July 20th, 2010

Conrunner Kevin

The Eyes Have It

I had my head eyes examined yesterday, and as I expected, I need a slightly new prescription. My optometrist says I'm on the verge of needing bifocals; If I have spare money this year (and I might, on account of over-committing on an FSA), she wrote me two prescriptions: one is for progressive-lens bifocals.

Then it was time for the awful eye drops. At least this time I remembered to bring my MP3 player so that I had something to occupy my mind as my eyes dilated and my ability to read vanished. Good news: no signs of any macular degeneration, diabetic retinopathy or any other nasty stuff. After that, I sought out dark places for an hour or so. Even with double sunglasses over and under my regular glasses, it was bright out there. I hate having to drive after a dilation, given how fuzzy the world is. When I lived on the Peninsula and it was practical to do so, I would take the train or bus to appointments where my eyes were to be dilated so that I wouldn't have to drive thereafter.

I carefully picked my way through traffic down to Coco's. Since I was there a bit early, I sat in the van with my eyes closed and the seat reclined for about thirty minutes, listening to an episode of Johnny Dollar before heading inside. About halfway through the meeting, my eyes finally recovered to the point of being able to read small print again, but I wasn't really fully recovered until this morning.

On my way to the office today, I need to stop by the optician and look at new glasses. I reckon that if I can get them ordered today, they might actually have them by the time I get back from Oregon, so the repairs on my broken frame will only have to last another month.
Kuma Bear

Happy Trail(er)s

travelswithkuma reports that the utility trailer is repaired. This will make a huge difference in getting work done on the property in Mehama, because it holds about ten times as much as the little hand-trailer. Some time ago (about fifteen months ago, as I recall), we started a project to rebuild the trailer, whose timbers were rotted out. The metal framework was sound, but the boards needed replacing. The original idea was to go buy some pressure-treated boards and just put them into place, but the lumberyard didn't have enough boards of the right size, and the pressure-treated stuff is expensive, so instead we bought untreated boards and wood treatment goop. Poor Lisa! She had to coat all of those boards (multiple times) with smelly wood treatment.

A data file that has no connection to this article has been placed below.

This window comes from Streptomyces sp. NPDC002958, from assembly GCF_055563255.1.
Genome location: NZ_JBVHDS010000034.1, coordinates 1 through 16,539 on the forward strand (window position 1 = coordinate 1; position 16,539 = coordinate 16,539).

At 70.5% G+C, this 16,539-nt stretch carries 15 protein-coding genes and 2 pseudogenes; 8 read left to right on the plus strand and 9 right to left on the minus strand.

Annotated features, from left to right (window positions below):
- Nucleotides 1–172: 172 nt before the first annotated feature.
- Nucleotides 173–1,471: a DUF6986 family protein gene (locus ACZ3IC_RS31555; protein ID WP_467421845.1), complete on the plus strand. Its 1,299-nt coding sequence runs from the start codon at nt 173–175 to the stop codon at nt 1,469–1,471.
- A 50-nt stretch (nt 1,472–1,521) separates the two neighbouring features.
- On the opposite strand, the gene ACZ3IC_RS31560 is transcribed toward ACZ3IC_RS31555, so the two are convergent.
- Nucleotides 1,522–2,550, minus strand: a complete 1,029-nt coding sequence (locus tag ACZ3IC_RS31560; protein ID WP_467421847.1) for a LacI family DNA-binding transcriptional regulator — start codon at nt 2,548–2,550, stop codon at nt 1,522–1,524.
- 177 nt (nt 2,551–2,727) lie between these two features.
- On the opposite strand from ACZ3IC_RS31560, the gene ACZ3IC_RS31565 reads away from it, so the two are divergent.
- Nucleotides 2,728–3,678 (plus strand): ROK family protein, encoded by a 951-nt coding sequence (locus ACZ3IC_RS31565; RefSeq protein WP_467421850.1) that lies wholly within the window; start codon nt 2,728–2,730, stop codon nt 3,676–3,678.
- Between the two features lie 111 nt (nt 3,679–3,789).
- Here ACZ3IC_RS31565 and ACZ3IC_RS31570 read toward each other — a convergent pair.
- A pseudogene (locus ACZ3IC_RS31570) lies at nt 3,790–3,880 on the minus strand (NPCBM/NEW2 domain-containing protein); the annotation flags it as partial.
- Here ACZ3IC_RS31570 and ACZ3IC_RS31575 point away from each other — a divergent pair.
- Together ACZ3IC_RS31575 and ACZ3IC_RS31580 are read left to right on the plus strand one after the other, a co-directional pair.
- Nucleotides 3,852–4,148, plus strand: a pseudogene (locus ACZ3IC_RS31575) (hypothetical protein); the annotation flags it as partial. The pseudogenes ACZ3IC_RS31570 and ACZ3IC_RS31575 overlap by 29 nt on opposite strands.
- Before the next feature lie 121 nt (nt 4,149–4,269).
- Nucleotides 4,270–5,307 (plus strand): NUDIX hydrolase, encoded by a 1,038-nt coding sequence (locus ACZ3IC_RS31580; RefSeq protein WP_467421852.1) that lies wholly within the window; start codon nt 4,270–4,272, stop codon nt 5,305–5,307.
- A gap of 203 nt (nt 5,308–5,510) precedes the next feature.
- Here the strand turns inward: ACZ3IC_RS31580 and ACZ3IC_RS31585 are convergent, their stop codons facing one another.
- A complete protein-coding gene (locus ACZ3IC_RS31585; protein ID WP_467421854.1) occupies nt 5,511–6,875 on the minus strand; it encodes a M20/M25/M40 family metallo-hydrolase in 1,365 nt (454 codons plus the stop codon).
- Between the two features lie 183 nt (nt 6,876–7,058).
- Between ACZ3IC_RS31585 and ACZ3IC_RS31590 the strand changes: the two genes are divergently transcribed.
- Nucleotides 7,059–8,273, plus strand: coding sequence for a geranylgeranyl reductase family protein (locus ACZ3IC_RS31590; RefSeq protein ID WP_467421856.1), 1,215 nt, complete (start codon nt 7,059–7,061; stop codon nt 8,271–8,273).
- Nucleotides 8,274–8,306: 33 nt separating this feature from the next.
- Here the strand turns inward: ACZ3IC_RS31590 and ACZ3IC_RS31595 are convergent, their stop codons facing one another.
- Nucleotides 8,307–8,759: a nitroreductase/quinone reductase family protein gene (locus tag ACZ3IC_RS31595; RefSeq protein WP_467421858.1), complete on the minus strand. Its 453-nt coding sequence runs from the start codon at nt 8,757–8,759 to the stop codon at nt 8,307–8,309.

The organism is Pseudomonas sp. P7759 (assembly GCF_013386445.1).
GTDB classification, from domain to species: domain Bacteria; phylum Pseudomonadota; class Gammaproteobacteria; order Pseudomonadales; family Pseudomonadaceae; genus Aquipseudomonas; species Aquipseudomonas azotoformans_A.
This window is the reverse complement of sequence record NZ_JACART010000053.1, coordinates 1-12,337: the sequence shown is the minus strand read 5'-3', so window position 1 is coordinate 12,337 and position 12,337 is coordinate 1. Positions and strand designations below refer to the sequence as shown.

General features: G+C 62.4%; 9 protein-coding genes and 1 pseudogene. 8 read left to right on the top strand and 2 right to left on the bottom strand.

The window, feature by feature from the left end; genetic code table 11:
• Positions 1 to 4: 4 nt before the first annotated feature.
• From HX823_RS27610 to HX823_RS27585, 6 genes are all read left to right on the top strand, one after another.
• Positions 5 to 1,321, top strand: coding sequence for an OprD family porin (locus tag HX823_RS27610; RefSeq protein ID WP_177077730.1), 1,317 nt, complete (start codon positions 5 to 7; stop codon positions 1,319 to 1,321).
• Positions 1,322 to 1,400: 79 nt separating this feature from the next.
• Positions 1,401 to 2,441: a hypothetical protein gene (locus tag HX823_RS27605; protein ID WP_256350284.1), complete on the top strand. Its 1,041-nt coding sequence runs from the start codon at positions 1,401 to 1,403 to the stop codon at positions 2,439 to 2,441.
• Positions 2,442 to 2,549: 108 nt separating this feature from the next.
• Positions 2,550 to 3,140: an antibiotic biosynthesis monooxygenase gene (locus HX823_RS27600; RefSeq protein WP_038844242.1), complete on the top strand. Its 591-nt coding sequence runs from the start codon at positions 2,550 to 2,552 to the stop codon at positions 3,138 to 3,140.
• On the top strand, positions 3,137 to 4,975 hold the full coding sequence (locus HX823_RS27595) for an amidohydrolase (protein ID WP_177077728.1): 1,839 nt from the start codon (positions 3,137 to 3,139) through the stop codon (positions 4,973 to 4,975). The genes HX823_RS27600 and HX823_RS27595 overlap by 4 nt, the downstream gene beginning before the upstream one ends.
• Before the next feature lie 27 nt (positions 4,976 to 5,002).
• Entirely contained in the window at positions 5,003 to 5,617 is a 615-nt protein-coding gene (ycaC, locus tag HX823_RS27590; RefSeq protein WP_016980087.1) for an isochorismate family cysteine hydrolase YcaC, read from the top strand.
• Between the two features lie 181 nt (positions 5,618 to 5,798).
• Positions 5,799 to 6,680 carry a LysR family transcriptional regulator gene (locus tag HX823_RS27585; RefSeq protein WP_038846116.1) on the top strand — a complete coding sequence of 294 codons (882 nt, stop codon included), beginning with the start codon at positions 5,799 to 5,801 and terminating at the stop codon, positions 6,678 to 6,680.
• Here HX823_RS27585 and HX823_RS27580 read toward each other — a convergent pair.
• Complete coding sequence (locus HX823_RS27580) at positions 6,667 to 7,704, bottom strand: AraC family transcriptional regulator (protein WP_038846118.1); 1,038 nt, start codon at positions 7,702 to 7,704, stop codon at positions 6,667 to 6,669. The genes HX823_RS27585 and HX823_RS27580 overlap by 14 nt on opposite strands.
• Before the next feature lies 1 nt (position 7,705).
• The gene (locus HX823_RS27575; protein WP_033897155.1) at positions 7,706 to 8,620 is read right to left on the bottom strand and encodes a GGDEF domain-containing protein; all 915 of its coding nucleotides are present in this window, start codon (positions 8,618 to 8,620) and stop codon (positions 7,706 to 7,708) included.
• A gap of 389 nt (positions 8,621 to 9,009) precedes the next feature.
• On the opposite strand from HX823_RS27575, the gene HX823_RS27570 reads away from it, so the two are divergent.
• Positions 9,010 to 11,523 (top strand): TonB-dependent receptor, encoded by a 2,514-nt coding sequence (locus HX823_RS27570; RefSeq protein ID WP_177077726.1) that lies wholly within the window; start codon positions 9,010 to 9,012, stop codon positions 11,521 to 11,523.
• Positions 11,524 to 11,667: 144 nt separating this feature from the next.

In retrospect, economizing on this element was not a great idea. It takes a lot of time and effort to coat those boards, and they started warping and expanding anyway. However, I'm happy to see that the utility trailer is back online (a few odd side boards notwithstanding; we'll replace them as time permits) in time for my next trip up north. I foresee many loads of junk to be hauled; organics to the on-property "coal seam" and maybe some other things to the landfill or scrap metal recycling yard.